Tuesday, February 18, 2014

Lessons From Frozen

WARNING: This post contains spoilers for the movie Frozen. If you haven't seen it yet and don't want it spoiled, come back after you've watched it.

I'm one of the millions of Frozen fans. This movie has resonated with audiences in a way Disney hasn't done since The Lion King. The music is amazing and each song advances the plot, the characters are engaging, and it's a story about sacrifice. But it's not the main character everyone loves. It's Elsa, the older sister.

Why are so many people in love with Elsa? It's not just because Idina Menzel works her vocal magic, though the popularity of "Let It Go" is definitely thanks to Idina's magic, and the lyrical beauty of the melody and words. (Big fan of Idina Menzel, in case you haven't figured it out.)

We love Elsa because we see something she doesn't know about herself. We root for her to overcome these things and see herself the way we do. This is accomplished with a lie Elsa believes about herself. Lies happen to be my favorite way of building characters. Frozen is one of the best movie examples of character lies since The Patriot starring Mel Gibson.

Elsa's lie is born in the movie's opening when she accidentally almost kills her little sister. Her parents teach her a mantra: Conceal, don't feel. Don't let anyone in. Be the good girl and don't lose control. This mantra, combined with what happened to Anna, leads to her believing she can't trust herself. If she's not perfect the people she loves will be hurt by her power, and could even die.

She's exposed at her coronation and flees the kingdom. If she stays everyone she loves will die. In the process she sets off an eternal winter, which sends Anna after her to bring her back and melt the frozen world. Except Elsa doesn't know how.

When working with character lies, by the end of the novel (or movie) the lie must be broken so the character can grow. Elsa's lie is built on keeping her emotions frozen. There's one more element at work in Frozen, and it's the can't/won't. Elsa can't control her power, and she won't let anything happen to her sister. By the end of the story the character has to do the one thing they can't, and the one thing they won't. Along the way she gets herself imprisoned because she won't let Anna be hurt. However, she doesn't see that by cutting herself off from Anna she's hurting Anna. That's how powerful her lie is and how strongly it's attached to her need to keep her emotions frozen so Anna won't die.

At the midpoint Elsa's lie is reinforced when she once again hurts Anna. This time by shooting ice through her heart, which will kill her if it's not thawed. A frozen heart can only be thawed by true love. At this point you may be rolling your eyes because it's time for the prince to ride in and save the day with true love's kiss, and that's what Anna thinks has to happen. But here's where Disney breaks Disney stereotype. Anna's heart is thawed when she sacrifices herself to save Elsa. There's more than one kind of true love, and sacrificial love is the most powerful of all.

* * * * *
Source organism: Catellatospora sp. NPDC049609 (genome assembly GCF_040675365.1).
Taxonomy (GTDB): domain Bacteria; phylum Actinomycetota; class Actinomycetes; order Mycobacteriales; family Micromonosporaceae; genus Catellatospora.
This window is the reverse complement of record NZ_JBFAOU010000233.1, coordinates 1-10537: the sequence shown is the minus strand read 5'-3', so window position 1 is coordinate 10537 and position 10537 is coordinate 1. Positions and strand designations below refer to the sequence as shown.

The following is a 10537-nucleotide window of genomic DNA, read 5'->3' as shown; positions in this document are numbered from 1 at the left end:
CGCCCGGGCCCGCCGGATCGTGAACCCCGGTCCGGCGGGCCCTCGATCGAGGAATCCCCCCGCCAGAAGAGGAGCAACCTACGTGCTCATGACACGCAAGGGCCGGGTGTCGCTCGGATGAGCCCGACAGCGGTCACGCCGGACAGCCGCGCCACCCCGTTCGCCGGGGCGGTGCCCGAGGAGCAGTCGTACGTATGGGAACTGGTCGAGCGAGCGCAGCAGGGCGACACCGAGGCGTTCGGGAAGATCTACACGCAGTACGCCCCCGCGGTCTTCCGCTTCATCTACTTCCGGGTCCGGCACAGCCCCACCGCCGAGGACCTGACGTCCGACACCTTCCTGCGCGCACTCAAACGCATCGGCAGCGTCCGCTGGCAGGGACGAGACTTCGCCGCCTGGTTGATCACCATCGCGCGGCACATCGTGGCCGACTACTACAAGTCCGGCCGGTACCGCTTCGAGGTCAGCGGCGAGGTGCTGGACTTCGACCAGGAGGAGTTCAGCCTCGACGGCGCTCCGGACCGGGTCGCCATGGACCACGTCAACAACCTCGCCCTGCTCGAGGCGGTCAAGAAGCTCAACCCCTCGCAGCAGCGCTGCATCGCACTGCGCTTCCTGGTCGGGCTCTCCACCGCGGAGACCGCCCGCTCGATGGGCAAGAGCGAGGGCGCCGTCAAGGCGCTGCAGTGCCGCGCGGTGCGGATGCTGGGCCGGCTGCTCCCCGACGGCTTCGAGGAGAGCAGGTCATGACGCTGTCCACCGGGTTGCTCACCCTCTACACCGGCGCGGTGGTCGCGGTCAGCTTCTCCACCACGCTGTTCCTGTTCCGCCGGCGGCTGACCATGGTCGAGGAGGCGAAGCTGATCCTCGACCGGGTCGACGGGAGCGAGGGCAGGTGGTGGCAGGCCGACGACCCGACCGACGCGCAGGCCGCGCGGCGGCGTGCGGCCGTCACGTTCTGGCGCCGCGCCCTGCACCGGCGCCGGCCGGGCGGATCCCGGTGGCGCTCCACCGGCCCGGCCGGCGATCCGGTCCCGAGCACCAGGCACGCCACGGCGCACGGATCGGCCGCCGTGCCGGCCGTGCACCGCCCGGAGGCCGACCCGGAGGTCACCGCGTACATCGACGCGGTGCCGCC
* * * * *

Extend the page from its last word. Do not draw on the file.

This sacrifice, and seeing Anna embrace emotion, breaks Elsa's lie. When the lie is broken she gains control of her power and thaws her kingdom.

Elsa resonates because she's real and three-dimensional. Viewers are rooting for her to be who we know she can be, and this formula has created a blockbuster that's been in theaters since Thanksgiving. As I'm writing this, two and a half months after its release, it's still playing four times a day at my local theater. Using these techniques in novels also creates characters readers can't get enough of. As a reader I connect most with characters who believe a lie. It's also way fun to write and makes the story that much richer and deeper.

Want to know more about lies and how to use them to build great characters and stories readers can't put down? Check out The Character Therapist archives, and this post in particular.

Rachel Leigh Smith is a romance writer, a geek, and a Southern belle. She lives in Louisiana with a half-crazed calico named Zoe. When not adding words to an SFR novel she’s reading paranormal romance or crafting while watching some type of SF on TV. She’s still unpublished, but hopefully not for long. She also blogs sporadically at www.rachelleighsmith.com and hangs out on Facebook.

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